“We have a subpopulation of obstetrical patients at UPMC Magee who have a fetus without an underlying congenital diagnosis or anomaly yet are at a very high risk for complications arising from a peri-viable birth before 25 weeks,” says Dr. Bishop. “In the past, these patients would not have been jointly counseled by neonatal and MFM specialists, but because of the highly complex nature of these cases and the enormity of the decisions that these patients must make in time-sensitive situations, we needed a more cohesive and collaborative approach. The program functions as a safety net to effectively identify this vulnerable population, and provide them with the crucial information they need to make informed decisions about their care and the care of their baby in a shared decision-making model with their MFM and neonatology specialists.”

This collaborative and multidisciplinary approach is one that is recommended by both the American Academy of Pediatrics and the Society for Maternal-Fetal Medicine. However, it is a challenging endeavor for many institutions to implement because of the significant expertise, facility resources, and staffing requirements necessary to make such an approach viable.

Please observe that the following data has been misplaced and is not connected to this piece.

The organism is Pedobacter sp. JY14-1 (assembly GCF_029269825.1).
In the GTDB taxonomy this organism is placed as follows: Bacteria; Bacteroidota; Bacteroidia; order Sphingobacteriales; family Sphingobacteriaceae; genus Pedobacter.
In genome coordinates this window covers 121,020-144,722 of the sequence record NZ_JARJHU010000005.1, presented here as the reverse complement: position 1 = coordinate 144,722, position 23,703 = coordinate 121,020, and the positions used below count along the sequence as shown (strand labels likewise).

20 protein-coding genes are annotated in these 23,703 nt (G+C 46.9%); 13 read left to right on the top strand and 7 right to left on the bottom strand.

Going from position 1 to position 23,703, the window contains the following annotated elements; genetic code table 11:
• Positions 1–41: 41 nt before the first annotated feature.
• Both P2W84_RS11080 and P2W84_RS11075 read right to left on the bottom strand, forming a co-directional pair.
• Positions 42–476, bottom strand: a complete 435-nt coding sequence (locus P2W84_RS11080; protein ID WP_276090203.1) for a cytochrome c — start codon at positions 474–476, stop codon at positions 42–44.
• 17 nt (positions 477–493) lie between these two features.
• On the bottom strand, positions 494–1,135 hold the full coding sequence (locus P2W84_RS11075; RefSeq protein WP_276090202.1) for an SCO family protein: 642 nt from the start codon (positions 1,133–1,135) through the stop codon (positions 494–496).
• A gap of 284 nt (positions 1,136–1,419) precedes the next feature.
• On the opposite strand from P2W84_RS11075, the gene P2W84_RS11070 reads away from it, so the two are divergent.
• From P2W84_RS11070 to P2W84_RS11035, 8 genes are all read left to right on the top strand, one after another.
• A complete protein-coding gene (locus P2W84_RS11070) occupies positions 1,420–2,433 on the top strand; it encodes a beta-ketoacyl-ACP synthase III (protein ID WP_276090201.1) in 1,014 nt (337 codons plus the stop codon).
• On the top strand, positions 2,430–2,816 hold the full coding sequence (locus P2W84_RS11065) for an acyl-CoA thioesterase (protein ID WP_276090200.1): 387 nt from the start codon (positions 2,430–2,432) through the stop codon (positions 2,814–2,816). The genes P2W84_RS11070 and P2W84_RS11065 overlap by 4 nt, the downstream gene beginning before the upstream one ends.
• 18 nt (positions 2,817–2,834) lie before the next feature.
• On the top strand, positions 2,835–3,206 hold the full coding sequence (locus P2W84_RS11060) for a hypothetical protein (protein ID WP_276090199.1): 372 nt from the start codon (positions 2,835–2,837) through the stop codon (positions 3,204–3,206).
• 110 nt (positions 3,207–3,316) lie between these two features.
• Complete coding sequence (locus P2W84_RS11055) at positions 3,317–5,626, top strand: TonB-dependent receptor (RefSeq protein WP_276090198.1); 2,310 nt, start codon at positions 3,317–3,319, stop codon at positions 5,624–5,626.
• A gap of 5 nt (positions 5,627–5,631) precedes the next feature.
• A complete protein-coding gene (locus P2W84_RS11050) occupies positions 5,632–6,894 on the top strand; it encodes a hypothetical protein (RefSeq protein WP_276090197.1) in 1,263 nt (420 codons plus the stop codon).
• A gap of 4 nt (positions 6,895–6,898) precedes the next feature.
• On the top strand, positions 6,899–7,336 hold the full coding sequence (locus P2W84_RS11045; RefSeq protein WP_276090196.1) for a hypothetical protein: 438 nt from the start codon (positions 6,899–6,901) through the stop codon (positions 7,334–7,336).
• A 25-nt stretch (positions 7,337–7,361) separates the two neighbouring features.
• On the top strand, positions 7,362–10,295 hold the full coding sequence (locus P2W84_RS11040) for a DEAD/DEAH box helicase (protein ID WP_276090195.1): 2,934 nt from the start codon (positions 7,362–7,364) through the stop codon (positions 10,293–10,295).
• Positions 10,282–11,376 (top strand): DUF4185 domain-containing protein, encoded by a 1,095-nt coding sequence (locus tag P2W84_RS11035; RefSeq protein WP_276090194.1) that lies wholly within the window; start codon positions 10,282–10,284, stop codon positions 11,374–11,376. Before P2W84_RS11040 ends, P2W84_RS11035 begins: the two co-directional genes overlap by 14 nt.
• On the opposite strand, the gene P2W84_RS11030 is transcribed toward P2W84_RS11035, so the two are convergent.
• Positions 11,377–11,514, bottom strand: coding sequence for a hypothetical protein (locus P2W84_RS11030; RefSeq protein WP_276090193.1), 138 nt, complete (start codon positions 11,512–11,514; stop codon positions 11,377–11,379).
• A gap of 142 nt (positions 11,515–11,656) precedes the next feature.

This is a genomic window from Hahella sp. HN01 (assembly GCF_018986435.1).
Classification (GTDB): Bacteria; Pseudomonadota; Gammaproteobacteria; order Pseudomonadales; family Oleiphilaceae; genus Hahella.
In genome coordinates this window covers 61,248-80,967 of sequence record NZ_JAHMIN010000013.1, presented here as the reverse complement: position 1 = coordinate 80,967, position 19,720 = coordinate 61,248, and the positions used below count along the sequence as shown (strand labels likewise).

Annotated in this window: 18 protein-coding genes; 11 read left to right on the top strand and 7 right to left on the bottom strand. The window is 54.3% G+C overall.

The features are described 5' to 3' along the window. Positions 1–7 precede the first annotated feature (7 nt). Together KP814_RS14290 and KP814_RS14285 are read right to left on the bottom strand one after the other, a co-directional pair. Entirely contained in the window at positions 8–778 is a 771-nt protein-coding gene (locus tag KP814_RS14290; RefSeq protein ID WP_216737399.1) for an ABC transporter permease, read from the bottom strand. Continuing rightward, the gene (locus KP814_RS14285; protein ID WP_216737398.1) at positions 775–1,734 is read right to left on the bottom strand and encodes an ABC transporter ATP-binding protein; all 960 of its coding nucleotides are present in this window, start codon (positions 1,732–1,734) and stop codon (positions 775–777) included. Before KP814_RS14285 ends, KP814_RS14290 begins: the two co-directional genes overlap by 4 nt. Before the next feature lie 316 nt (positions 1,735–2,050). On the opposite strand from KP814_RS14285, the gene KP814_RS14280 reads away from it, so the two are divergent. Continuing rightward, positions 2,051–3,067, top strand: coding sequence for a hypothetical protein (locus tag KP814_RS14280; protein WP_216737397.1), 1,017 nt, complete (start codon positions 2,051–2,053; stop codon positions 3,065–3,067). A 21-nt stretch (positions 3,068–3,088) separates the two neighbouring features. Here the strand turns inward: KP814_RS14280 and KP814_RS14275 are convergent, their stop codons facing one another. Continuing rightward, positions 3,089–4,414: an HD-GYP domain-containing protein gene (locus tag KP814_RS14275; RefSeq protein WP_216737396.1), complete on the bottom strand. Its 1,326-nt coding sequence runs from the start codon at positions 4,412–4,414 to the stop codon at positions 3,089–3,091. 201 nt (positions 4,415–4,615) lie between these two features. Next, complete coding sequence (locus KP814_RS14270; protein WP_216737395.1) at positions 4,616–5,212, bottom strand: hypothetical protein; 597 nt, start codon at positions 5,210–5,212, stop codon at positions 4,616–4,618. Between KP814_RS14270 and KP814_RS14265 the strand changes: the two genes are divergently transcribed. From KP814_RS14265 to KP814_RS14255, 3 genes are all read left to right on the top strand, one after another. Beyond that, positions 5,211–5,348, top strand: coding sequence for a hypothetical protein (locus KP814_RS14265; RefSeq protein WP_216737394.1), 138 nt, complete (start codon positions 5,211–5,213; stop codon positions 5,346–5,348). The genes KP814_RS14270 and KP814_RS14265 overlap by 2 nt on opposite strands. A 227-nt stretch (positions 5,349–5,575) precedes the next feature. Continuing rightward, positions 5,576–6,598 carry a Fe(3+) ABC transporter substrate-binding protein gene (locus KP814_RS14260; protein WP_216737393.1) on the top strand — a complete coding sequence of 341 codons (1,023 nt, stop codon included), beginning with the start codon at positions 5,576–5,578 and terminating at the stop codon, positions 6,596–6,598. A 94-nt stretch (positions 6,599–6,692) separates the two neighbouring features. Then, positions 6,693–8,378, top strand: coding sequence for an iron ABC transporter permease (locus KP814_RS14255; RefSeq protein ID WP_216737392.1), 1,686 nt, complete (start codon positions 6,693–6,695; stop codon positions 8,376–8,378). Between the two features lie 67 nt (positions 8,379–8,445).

The Center for Shared Perinatal Decision Making was conceived by Dr. Himes and Dr. Bishop and supported by a 2019 UPMC Magee Medical Staff Grant. This grant allowed the team to begin the process of understanding the referral base, testing referral and consultation procedures, developing education for providers and obstetrical and neonatal teams in both inpatient and outpatient clinics, and ultimately developing a process of leveraging the strengths of the neonatal and maternal-fetal medicine programs at UPMC to create the multidisciplinary program.